“Feel not obliged to make good use of every ripe fruit on the vine.”


While living in Sonoma County on these four acres of land at the end of a dirt road there happened to be, as mentioned, a lovely apple orchard at the entrance to the property. This gave me the opportunity to learn about tending to twenty-three trees. During my first winter there, there was an early freeze and subsequently not that many apples emerged in the springtime. Imagine my surprise when in the second spring each tree’s limbs hung towards the ground under the weight of hundreds of apples. A full crop. What to do? In the beginning I diligently and happily climbed a ladder and picked blemish-free apples and mailed a large box to my parents and a large box to my daughter, being careful to have them approved by the local agricultural office before putting them in the mail so as not to unwittingly introduce some hidden menacing bug into another territory. They were always pronounced as fine. Then there was the round of picking for my own self. My canaries loved the abundant fresh organic fruit. Next an offer to neighbors,many of whom had their own trees to harvest. I felt the urgency to share the abundance and my good fortune. I began feeding apples from the ground to the donkey and horse next door, whose fences ran across the edge of my property. They joyfully complied and I discovered that they began to do all their daylong grazing along my fence-line in hopes that I might emerge and toss them some fallen apples. Their owners hardly saw them! The apples continued to ripen and fall. What to do? I decided to call every food relief society within a two-county range to see if I could get someone to come pick the apples for hungry families. Sadly, I could not find a single agency who felt they had the manpower and /or insurance coverage to come pick apples for needy families.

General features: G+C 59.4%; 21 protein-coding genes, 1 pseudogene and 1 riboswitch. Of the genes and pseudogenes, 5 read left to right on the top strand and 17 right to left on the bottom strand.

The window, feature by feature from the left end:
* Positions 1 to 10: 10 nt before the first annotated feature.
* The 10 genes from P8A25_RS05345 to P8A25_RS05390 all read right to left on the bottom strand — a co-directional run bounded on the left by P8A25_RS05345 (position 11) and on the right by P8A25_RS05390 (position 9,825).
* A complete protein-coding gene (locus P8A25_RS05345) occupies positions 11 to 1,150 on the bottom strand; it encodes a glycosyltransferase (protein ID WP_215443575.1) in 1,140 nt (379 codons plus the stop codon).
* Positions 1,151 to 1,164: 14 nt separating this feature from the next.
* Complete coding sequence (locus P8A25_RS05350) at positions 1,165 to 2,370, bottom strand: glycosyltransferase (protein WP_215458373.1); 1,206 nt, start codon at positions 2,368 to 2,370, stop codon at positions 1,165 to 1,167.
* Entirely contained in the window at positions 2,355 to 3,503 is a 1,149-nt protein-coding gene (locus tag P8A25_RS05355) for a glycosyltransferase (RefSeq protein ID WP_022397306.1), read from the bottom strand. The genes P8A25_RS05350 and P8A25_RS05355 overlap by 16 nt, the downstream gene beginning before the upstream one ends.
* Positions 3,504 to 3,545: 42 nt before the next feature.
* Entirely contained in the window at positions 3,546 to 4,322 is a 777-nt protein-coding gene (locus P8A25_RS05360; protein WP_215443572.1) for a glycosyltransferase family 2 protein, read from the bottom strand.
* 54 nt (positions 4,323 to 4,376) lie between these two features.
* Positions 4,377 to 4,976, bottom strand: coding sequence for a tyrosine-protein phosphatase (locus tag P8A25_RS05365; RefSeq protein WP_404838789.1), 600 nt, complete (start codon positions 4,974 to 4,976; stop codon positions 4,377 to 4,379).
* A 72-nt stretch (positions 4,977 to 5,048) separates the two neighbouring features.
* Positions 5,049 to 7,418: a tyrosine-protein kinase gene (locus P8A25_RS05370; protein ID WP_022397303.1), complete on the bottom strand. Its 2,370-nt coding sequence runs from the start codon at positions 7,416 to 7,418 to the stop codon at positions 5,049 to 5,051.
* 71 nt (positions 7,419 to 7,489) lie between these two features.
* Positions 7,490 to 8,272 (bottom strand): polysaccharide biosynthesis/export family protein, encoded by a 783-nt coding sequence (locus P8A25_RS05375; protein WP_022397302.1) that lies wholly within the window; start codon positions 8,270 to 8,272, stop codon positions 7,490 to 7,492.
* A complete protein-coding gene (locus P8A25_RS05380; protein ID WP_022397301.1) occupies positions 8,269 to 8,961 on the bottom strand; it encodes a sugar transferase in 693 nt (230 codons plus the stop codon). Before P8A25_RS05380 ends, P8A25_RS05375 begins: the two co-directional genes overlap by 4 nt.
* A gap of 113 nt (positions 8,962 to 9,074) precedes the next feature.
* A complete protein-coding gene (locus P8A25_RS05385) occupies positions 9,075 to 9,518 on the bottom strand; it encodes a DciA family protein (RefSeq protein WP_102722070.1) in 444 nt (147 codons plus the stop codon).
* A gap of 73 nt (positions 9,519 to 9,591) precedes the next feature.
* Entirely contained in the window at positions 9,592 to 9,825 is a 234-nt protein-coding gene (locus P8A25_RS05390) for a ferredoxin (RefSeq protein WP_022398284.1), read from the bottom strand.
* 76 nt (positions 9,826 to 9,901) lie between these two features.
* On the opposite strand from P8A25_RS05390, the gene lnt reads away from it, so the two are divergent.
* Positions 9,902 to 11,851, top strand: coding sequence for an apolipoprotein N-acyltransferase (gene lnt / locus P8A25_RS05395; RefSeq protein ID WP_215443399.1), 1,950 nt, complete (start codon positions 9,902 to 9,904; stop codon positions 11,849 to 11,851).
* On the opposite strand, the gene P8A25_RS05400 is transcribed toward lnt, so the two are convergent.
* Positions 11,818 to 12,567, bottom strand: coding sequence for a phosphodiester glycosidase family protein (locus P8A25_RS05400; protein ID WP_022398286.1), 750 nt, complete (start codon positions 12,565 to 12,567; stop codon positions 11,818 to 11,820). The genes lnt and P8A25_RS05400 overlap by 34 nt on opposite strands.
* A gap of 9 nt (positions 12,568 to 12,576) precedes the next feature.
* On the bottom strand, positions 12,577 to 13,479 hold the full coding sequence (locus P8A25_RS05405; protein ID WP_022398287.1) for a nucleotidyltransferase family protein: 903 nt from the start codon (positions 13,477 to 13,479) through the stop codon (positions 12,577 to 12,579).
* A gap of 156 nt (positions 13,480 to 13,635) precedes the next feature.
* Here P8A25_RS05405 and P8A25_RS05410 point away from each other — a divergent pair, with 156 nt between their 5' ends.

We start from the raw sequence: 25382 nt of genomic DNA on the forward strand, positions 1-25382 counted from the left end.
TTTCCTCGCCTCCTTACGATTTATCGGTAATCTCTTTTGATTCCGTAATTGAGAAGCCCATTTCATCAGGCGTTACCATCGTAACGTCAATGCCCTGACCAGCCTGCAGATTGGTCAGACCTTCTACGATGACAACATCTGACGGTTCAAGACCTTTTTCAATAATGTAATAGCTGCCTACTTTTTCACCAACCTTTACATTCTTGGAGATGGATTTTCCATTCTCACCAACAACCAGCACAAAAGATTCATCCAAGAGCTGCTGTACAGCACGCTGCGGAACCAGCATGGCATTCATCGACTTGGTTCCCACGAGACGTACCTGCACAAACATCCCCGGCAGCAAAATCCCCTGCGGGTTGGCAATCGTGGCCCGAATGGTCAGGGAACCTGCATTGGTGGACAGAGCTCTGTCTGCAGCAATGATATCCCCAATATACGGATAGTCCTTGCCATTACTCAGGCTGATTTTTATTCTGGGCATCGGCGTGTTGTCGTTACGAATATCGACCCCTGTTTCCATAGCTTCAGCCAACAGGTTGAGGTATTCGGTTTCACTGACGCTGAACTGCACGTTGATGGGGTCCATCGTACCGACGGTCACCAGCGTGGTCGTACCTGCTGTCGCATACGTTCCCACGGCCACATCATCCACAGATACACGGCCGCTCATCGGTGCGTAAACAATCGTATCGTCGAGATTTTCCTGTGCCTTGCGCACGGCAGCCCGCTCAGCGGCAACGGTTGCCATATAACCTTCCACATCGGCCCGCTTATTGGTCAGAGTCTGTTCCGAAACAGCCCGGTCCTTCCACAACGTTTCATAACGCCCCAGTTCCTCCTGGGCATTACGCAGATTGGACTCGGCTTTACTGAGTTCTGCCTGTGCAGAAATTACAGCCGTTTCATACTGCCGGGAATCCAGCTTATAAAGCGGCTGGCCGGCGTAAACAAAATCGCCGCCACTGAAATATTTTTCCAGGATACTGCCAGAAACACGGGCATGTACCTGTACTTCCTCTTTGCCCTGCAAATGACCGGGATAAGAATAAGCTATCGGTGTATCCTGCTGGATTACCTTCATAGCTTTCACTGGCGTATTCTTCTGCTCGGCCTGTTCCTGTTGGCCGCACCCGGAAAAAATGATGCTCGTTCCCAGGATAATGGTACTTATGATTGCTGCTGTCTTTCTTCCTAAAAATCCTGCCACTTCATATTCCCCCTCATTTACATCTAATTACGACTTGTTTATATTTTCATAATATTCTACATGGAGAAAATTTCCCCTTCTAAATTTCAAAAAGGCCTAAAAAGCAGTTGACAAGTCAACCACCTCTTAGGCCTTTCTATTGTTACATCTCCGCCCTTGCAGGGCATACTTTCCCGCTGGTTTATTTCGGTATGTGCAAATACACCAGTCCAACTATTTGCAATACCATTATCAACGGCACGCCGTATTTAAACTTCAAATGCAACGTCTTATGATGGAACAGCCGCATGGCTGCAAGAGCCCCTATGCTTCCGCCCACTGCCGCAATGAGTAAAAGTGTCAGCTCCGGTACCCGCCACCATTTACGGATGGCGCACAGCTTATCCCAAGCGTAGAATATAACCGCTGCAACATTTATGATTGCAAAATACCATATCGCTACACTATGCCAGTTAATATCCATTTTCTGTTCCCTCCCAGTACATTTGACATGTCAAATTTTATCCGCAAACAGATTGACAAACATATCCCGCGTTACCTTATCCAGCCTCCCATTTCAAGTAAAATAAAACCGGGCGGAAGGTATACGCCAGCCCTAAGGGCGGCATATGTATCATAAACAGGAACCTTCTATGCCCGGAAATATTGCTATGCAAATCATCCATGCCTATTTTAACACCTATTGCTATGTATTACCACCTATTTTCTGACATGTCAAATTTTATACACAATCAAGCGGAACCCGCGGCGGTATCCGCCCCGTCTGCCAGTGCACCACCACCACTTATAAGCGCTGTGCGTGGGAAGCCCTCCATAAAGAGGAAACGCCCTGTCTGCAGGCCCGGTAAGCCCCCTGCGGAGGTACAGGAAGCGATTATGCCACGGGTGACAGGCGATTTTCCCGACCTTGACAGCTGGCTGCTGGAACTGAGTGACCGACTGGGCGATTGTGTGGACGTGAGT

I heard from one of the agricultural experts that coddling moths would be making their homes happily within any apples on the ground. One morning I gathered an entire orchard’s worth of fallen apples from the ground and put them in the recycling bin. Gone. Apples continued to fall. The horse and donkey and canaries burst with apples. I bought a dehydrator. I dried apples for Christmas presents, after dipping them in lemon water and cinnamon and sugar. Yummy, but very time consuming. What does one do with so many apples? Where does it end? I had apples in boxes on the back deck. I had apples in the refrigerator. I had apples in bowls in the kitchen. I took apples to my grandmother’s nursing home. Must I do something with all of them?

Very unexpectedly a new critter appeared on our hill. A lovely blonde mama coyote with her baby. She loved the apples. She was hungry and had a new baby to feed. By this time the end of the season was nearing and apples stubbornly clung to branches, withering. I begin to shake the trees allowing the last apples of the season to fall. I left them for mama coyote. I advised both Cheyenne the donkey and Reno the horse that all subsequent apples would fall to the mama and her babe. But Cheyenne protested vociferously. She bucked. She brayed. She tossed her head and loudly hee-hawed as each morning I would walk to the orchard with my dogs and not feed her. Most mornings we would see mama coyote scamper out of the orchard into the surrounding pine forest.